2. Do your research.

When preparing your approach into the entrepreneurial world of being a government contractor, you should not only consider your own interests, but ensure there is an ongoing need for your services. Spending time reviewing historical government spending data to ensure that agencies are indeed regularly spending money on what you’d like to provide. It’s advisable to narrow your search into areas that you’re most likely to win contracts and build on your success from there, rather than casting a wide net to a diverse list of proposals and contracts.

Other resources that give you insight into business opportunities available include:

Additionally, being knowledgeable on, understanding and being willing to comply with federal procurement rules (FAR) will take you far in building trust with your potential customers. Title 48 of the Code of Federal Regulations (CFR) has published uniform policies and procedures for acquisition to be used by all executive agencies. When a potential customer sees that you understand the applicable rules, it is a sign that you will most likely be a more efficient and useful contractor, who will require less oversight and training. Additionally, you can avoid many costly pitfalls by understanding FAR regulations. Once you’ve proven yourself reliable, this success will help carry you into future contracts for years to come.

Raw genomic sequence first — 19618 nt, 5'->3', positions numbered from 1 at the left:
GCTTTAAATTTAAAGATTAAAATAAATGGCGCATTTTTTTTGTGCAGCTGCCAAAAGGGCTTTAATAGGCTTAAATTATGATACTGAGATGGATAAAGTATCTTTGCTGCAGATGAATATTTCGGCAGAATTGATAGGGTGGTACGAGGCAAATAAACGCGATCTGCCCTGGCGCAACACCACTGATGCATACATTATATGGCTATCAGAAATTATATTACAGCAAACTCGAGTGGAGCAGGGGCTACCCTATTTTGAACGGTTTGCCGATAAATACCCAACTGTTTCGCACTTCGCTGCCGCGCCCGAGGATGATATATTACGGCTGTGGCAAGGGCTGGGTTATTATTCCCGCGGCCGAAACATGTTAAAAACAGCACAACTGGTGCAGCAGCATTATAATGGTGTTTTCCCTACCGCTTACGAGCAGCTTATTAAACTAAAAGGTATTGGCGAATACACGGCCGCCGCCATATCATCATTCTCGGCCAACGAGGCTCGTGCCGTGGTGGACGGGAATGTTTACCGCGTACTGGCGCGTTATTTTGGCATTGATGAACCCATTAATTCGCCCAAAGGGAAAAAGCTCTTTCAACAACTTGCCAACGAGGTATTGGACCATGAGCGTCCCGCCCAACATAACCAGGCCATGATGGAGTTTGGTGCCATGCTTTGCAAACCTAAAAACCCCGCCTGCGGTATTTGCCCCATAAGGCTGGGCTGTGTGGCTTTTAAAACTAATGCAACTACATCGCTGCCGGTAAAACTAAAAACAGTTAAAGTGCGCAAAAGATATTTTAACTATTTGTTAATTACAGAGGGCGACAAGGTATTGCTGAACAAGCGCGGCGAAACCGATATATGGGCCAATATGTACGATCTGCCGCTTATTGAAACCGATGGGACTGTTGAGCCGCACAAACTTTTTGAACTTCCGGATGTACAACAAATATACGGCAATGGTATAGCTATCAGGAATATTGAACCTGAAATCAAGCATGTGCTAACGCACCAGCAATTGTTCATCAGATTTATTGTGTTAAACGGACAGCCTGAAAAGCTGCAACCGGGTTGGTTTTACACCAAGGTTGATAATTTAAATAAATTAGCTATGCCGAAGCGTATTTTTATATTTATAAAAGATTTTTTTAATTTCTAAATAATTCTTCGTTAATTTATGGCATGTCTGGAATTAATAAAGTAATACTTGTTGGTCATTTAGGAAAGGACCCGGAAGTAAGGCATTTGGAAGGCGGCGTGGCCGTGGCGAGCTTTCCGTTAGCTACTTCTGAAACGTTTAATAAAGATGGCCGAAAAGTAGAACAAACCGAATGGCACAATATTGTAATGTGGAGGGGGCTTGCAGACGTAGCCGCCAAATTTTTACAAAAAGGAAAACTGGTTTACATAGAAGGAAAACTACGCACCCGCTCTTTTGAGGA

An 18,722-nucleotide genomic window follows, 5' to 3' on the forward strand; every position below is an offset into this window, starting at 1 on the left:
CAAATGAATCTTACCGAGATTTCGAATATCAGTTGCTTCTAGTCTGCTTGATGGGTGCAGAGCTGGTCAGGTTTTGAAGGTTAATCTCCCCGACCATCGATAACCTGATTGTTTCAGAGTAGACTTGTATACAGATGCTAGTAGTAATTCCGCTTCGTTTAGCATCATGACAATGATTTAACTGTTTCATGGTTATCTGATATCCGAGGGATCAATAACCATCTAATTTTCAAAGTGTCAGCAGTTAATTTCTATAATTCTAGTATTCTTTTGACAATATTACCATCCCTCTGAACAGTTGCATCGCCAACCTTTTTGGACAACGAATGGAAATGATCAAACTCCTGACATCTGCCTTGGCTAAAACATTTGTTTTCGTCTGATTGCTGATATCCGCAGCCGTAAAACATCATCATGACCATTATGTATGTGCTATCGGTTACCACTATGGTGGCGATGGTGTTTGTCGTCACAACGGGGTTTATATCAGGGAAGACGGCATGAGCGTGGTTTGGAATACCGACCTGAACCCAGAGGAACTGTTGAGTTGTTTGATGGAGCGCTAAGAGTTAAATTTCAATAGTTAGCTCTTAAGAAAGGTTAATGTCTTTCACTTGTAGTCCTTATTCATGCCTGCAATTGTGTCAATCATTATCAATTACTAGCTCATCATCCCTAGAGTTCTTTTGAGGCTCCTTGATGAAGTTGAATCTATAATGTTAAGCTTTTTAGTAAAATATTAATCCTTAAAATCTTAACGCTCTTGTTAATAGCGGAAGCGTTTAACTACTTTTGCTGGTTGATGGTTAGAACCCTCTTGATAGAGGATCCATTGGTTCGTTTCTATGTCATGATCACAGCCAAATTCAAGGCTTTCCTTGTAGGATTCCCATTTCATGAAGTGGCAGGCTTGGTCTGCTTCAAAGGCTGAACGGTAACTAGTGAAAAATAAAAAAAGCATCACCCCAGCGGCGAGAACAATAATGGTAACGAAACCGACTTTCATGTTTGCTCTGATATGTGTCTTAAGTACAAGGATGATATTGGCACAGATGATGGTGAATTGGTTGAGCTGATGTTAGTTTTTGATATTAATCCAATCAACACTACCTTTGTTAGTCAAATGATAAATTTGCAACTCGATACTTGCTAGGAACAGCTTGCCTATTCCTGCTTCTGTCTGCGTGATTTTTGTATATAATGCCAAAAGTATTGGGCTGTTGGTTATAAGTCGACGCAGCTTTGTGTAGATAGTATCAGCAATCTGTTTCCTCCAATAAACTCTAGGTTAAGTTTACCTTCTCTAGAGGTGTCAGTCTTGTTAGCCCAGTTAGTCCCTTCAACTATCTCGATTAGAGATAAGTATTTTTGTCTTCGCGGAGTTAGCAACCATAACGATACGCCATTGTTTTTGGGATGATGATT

3. Register for certification and training.

There are several ways to add additional credibility to your company and to your proposals, including certifications and trainings. However, some are absolutely required to be completed before you can even begin to apply for government contracts. For example, you must be registered with the System for Award Management (SAM) – previously known as the Central Contractor Registration (CCR) supplier database – to submit bids for government contracts. Additionally, if you let the certification lapse, it may take you even longer to get paid for work you have already completed. Registration firms like U.S. Federal Contractor Registration can (for a fee) help you in completing or renewing your SAM registration, as well as physically process the forms (SAM registration provided by the government is free but does not include the processing actions). You may also wish to leverage the firm’s tools – like a SAM certified logo for your email communications – that make it easier for government agencies to check your certification.